School choice and students’ outcomes

In the paper “Do selective high schools improve students’ outcomes? Evidence from Tunisia” (joint with Meryam Zaiem), we exploit in a sharp regression discontinuity (RD) design the admission cutoffs generated by the mechanism used to admit students into elite schools. From the policy perspective, this paper expands the already existing literature on reduced-form effects of selective schools by considering post-secondary outcomes on a nationwide scope. While most of the literature has focused on outcomes measured no later than the end of high school, by linking high-school application data with the above-mentioned data on the Tunisian post-secondary assignment procedure, we are able to document the effect of admission to an elite high school on the field, location, and selectivity level of the programs students apply and get assigned to. From the methodological perspective, this paper shows that, despite the validity of the RD design, average and quantile treatment effects are not immune to biases resulting from sample selection and missing outcome data. We propose and estimate bounds for the true effects. We find that admission to an elite high school increases student performance at the end of high school. In addition, it increases the selectivity level of post-secondary programs students in the higher end of the distribution get assigned to. These conclusions differ significantly from those that would be drawn from naive RD estimates, hence highlighting the composition effects that need to be accounted for. Naive RD estimates show no significant difference between observed marginally treated and untreated girls’ test scores and post-secondary application choices. However, they show that treated girls have a larger exam-taking rate than and untreated girls. Our bounds account for the change in the composition of control and treatment groups following the treatment-induced increase in girls’ probability to take the end-of-high-school exam. Correcting for the induced selection shows that treatment does have a significant and positive effect on exam scores for girls who would take the exam regardless of their treatment status (`always-exam-takers’). Naive estimates being downward-biased is consistent with the intuition that students taking the exam only under treatment might be academically weaker than always-exam-takers, and would therefore perform worse than them when taking the end-of-high-school exam.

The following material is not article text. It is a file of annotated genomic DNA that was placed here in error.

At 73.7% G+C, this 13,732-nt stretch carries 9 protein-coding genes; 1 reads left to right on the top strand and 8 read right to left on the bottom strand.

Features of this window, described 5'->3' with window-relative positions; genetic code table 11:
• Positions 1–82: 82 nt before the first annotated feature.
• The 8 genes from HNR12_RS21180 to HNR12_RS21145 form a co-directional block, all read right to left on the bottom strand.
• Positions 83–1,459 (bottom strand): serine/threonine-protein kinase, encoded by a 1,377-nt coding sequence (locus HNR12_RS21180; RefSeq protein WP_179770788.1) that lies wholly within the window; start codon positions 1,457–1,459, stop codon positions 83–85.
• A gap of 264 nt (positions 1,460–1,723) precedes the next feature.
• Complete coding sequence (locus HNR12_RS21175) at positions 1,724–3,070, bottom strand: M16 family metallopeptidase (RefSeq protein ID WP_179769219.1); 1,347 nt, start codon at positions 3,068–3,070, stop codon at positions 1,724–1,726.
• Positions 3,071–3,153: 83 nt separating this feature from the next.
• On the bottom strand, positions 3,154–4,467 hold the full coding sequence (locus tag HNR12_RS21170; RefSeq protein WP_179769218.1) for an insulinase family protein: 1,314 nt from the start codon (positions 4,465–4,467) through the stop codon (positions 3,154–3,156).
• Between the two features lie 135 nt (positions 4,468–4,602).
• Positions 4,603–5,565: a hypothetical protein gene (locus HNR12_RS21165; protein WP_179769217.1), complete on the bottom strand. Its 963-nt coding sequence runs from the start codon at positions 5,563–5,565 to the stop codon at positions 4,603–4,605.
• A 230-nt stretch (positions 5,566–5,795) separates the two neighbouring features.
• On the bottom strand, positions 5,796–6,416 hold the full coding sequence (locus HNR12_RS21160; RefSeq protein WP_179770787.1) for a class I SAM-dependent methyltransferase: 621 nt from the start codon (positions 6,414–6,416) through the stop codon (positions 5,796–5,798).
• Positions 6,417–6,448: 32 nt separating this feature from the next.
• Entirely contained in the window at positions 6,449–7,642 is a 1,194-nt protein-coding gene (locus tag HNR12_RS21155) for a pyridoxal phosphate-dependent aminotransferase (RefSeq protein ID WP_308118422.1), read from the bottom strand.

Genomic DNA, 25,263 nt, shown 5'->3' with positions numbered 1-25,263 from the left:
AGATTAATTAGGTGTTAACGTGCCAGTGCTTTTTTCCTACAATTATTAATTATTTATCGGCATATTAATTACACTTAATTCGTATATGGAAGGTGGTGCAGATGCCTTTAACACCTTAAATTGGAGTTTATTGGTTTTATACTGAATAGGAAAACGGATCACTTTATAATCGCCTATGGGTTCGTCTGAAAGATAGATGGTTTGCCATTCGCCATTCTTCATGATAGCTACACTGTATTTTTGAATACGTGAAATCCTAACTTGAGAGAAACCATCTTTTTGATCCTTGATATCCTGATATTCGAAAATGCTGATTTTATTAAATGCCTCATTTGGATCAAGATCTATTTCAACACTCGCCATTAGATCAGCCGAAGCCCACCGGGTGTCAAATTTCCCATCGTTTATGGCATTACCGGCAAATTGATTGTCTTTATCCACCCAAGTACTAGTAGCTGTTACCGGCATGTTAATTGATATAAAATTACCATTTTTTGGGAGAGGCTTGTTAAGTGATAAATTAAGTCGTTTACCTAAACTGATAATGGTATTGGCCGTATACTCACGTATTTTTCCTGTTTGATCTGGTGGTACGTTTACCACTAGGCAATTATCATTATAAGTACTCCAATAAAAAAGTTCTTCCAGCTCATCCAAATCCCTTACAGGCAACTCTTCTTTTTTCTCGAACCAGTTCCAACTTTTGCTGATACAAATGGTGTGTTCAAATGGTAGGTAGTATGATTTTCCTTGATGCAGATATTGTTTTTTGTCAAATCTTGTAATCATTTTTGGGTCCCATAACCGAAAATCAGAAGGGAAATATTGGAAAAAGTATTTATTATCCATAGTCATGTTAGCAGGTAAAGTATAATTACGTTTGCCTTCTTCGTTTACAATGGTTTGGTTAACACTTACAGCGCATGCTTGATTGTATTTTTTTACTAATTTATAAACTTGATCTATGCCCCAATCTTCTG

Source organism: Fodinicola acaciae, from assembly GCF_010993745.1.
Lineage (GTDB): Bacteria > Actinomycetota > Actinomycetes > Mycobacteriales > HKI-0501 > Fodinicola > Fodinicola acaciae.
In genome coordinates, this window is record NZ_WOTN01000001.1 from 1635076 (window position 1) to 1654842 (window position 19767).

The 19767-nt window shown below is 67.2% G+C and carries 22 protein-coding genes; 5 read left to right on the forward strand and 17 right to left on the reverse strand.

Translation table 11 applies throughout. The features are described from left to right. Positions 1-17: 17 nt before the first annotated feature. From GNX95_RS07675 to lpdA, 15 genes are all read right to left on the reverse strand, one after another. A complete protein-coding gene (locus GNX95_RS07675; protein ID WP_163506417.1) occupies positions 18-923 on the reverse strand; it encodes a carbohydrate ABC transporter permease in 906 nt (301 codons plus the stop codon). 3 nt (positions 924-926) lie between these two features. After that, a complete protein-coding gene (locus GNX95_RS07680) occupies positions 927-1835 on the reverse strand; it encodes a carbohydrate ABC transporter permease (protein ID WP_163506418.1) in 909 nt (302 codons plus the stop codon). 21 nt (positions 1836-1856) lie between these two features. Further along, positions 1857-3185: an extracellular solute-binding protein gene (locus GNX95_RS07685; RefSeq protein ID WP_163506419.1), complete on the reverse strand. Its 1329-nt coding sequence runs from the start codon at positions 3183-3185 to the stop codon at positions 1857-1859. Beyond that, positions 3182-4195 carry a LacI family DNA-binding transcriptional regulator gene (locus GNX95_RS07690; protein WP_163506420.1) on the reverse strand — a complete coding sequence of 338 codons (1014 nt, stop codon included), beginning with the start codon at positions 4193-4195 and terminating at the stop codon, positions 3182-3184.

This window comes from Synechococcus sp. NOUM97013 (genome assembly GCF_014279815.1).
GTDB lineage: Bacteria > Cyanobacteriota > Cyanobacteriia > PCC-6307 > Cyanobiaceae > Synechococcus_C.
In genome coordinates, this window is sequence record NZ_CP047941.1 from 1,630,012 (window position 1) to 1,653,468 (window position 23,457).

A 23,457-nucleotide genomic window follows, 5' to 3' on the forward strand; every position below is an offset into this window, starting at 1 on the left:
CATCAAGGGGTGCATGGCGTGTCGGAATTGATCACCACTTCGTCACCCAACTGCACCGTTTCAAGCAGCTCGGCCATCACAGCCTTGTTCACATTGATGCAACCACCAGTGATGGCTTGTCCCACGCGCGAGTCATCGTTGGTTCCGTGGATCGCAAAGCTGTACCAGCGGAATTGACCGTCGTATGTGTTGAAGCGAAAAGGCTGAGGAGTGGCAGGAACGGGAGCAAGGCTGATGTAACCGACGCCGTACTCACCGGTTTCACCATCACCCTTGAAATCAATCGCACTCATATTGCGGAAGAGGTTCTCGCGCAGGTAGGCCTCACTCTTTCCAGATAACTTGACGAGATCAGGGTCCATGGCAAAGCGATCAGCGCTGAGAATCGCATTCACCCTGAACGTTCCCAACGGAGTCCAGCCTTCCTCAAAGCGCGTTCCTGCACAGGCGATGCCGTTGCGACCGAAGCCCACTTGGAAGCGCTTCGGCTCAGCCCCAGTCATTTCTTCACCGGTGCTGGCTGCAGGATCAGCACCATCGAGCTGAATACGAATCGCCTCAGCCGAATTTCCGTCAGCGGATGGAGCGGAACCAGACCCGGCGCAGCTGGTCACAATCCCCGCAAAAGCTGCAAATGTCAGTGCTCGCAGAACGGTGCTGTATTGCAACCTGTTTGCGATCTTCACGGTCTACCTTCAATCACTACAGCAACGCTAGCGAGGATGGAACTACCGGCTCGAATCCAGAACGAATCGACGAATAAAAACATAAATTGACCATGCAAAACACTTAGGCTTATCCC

This paper has been submitted for publication in April 2017, and is now under review.